(Lehlé Baldé) : How will you use your wealth of experience as the former CEO of Africa’s fastest growing retail bank and the platform that you stand on, to impact lives going forward? What’s next for you, what do you have in the works?

    (Uzoma Dozie) : Inclusion is very key, and I think there is a lot of profit, both financial and non-financial, in investing in that space and building solutions in the financial inclusion space.  Diamond Bank started by identifying a segment of the population that nobody wanted to bank because they thought it was too expensive due to their lack of literacy in technology.  There is no economic prosperity without social inclusion. My plan is to create a platform that helps the disenfranchised segment and there are quite a few financially and socially excluded groups in Nigeria. People are socially excluded because they are not financially literate and also because they don’t trust financial institutions.  The plan is to build a platform that goes beyond banking and incorporates solutions to some of the bottlenecks. A financial platform, a payment system, one that is focused on small businesses, focused on women because research shows if you look at the adopters of technology, women and youth make up a high portion of that segment. I want to go beyond a transaction, connecting to an outcome. People want to be happy, people want to feel safe. We need to start getting comfortable with things that are futuristic; future intelligence, blockchain, virtual reality, robotics, AI; those are the things that will help us include millions of people in a cost-effective manner. truly, you can’t do it any other way, you can’t use people.  I want to play a role in building that platform, and I love competition. When we first started the retail game, we spoke to a CEO who said there was no business in retail banking here, but today, there is no bank in Nigeria that does not have a sale/retail strategy, because of that where the opportunity is. A corporate client can access money how they like, and they can even lend banks money.

     

    (Lehlé Baldé) : What does Uzoma Dozie do in his spare time?

    (Uzoma Dozie) : Now that I have spare time, what I try to do is play golf, I play tennis, read and I do a lot of photography. I have taken a lot of pictures I need to process, so I’m going to do that and take more pictures.

     

    (Lehlé Baldé) : What do you photograph?

    (Uzoma Dozie) : People, places, things, situations and I want to now dive into moving pictures. I also think that is what the future is too. People don’t read anymore, so if you want to connect to people, you need to do it virtually and it cannot be too long, as people no longer have the time. Anything more than 5 minutes is a waste of time. So, if you can do a brief movie indication in 1 or 2 minutes and teach people without actually interfering with their lives, you create a visual connection with them.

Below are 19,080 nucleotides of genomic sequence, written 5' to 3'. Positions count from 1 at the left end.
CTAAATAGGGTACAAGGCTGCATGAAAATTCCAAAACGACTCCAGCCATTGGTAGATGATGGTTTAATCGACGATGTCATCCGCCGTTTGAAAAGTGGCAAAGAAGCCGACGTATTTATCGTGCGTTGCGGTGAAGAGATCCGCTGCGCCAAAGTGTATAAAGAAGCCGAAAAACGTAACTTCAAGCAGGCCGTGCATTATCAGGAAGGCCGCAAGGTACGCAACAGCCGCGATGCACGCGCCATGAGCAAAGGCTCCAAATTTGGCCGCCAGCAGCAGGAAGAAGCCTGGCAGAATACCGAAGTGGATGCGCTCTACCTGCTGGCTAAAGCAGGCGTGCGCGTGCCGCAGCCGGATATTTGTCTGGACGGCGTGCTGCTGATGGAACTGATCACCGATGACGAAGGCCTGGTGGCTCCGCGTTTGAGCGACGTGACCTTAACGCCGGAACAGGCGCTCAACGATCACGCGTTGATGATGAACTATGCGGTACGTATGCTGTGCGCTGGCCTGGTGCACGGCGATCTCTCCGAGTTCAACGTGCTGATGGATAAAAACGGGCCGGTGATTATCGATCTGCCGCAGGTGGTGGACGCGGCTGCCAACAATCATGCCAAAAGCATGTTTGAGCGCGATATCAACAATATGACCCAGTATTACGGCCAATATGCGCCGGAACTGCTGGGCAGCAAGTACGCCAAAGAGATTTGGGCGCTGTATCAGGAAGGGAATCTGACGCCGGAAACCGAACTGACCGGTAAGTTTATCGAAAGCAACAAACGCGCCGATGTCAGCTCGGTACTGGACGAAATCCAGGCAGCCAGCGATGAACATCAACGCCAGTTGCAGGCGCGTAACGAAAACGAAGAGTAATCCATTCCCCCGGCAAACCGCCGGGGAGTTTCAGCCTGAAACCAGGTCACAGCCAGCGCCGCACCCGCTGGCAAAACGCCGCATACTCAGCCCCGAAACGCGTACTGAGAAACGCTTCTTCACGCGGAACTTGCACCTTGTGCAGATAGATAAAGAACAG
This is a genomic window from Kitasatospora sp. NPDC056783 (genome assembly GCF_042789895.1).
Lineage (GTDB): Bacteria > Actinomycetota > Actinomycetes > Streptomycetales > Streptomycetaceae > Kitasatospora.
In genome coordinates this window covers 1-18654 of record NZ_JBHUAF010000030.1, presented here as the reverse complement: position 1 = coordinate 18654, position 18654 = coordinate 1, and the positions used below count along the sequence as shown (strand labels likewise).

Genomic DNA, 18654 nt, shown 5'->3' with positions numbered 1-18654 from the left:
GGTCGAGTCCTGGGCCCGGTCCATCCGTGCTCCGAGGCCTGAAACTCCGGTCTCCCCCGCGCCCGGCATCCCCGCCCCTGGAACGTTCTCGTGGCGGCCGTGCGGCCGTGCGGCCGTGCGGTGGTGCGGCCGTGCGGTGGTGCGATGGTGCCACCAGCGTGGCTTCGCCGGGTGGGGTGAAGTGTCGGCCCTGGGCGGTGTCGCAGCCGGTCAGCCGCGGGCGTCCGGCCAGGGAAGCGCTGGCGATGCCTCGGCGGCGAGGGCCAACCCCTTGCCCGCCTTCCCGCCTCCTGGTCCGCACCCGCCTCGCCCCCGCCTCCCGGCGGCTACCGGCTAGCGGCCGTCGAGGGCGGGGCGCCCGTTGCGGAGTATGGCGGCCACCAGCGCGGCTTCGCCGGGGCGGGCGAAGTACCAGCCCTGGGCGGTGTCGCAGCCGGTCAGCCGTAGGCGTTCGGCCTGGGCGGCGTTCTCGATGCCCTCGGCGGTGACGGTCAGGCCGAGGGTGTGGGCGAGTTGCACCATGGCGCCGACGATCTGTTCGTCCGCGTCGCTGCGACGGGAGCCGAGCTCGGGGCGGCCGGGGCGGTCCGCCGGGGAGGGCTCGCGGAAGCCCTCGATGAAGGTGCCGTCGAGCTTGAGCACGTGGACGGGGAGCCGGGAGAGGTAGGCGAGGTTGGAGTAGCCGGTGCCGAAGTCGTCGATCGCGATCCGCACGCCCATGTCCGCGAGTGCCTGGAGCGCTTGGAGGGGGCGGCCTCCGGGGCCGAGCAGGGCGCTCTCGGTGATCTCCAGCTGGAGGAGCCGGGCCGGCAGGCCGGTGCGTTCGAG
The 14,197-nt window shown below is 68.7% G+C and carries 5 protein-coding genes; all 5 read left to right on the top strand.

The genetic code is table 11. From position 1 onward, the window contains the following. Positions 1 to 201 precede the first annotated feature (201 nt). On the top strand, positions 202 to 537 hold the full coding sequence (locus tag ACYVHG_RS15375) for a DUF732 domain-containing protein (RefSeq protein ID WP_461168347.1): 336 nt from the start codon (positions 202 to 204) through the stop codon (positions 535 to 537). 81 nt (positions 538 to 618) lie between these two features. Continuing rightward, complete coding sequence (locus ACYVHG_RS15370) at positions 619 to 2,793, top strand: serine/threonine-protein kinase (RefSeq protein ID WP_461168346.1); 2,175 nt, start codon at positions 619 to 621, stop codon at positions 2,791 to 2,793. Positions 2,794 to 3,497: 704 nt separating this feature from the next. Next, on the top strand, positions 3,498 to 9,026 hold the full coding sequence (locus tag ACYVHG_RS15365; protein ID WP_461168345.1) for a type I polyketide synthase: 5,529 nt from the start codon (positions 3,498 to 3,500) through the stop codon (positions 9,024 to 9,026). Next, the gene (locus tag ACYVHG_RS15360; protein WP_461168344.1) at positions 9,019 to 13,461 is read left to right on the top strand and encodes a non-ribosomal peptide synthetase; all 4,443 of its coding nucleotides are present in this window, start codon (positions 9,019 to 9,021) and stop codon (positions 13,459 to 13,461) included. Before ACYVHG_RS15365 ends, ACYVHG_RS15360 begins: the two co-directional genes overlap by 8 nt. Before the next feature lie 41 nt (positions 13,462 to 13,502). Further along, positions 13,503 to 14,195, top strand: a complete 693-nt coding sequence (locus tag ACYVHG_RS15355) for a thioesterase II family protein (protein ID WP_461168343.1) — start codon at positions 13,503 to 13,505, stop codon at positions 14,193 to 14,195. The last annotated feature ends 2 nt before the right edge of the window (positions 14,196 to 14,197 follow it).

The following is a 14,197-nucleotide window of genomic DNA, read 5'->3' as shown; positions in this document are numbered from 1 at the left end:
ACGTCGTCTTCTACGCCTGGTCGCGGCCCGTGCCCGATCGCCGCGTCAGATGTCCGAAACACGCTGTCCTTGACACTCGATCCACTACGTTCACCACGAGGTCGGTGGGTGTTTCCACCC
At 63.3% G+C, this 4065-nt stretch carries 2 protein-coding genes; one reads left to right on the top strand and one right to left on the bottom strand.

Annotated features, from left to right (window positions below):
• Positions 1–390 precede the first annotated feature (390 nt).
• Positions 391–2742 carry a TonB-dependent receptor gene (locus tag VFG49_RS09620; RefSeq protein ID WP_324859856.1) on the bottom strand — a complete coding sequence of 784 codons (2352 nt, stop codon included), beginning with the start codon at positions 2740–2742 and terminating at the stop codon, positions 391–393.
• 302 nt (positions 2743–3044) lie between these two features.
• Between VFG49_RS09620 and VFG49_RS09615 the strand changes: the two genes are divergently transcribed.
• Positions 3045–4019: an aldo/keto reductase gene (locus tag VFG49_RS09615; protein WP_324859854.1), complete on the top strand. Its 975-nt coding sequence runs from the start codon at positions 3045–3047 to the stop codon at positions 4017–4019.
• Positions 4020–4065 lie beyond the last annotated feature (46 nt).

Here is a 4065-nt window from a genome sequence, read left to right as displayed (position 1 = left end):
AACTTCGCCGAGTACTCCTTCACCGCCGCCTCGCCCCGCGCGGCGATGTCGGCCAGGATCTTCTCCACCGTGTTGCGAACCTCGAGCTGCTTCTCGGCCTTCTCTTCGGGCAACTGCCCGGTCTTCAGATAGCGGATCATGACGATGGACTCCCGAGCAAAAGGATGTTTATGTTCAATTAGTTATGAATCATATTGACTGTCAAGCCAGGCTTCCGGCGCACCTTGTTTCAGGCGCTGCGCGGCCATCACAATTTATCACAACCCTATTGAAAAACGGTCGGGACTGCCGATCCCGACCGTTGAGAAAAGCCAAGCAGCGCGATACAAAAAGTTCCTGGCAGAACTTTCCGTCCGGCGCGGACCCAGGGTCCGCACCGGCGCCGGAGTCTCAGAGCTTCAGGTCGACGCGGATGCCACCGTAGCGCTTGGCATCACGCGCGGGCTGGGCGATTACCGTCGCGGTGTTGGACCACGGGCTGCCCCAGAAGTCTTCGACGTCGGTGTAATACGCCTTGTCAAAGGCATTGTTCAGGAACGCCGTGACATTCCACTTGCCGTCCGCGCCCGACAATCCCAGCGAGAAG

Using visual to tell a story makes a great impact, and that’s what we did at Diamond Bank; that’s where the leadership comes from.

     

    (Lehlé Baldé) :As a tech enthusiast, what are some of the apps on your phone that you use every day?

    (Uzoma Dozie) : Other than writing, I take a lot of pictures, If you go through my pictures, you will see what my day was like, and you can visualize it as well. I have my pictures in sections, I have my money folder, I have a social folder, then I have my office folder, then there is information in everything I find interesting), there is a whole folder for golf, and for media and photography as well.

     

    (Lehlé Baldé) : Are you an iOS or Android user?

    (Uzoma Dozie) : Six years back, I was completely 120% an iOS person,  even if I saw a faster innovation coming from Google, it was innovation that wasn’t practical every day, so it was nice to have Apple that focused on what you need to have; very simple. Then I began to feel trapped, old system, not able to access the new innovations millennials try, and our business moved as we tried to do more things on mobile – we wanted to make sure we knew what our customers were using, like then Blackberry, then google, then iOS, we now have to start focusing on the apps, the system that people were comfortable using, because it was cost effective, which was Google, so I bought a Google phone. I moved out of the iOS ecosystem so I will actually be able to build an open platform. And if it’s not an open platform, I’m not interested. So now I use the iPhone for my personal lifestyle, photography and creative because that’s what they are good at. So for me, it’s iOS for my lifestyle and google for my business.

    (Lehlé Baldé) : You seem to have a signature style, you wear all black. Can we expect to see any pop of color this summer?

    (Uzoma Dozie) : I just can’t go wrong with black, there might be black with a hint of something, but essentially, my colour palette reveals my love of black; black is beautiful. Many colour pops that do creep into my signature style might reflect the essence of Nigeria.

     

    (This Interview was  done by Lehlé Baldé for Businessday Media)

  • Interviews

    An Interview with Media Mogul, Linda Ikeji

    Linda Ifeoma Ikeji is a woman that needs no introduction. By 2006, she was well on her way to conquering the online publishing space with her ground shaking blog, LindaIkejisblog.com. While blogging may be a normal concept in 2019, back in 2006 blogging was not considered a ‘suitable’ career choice most Africans. This infamous blog has transformed the way Africans, specifically, Nigerians consume entertainment news and has forever imprinted the Nigerian media ecosystem.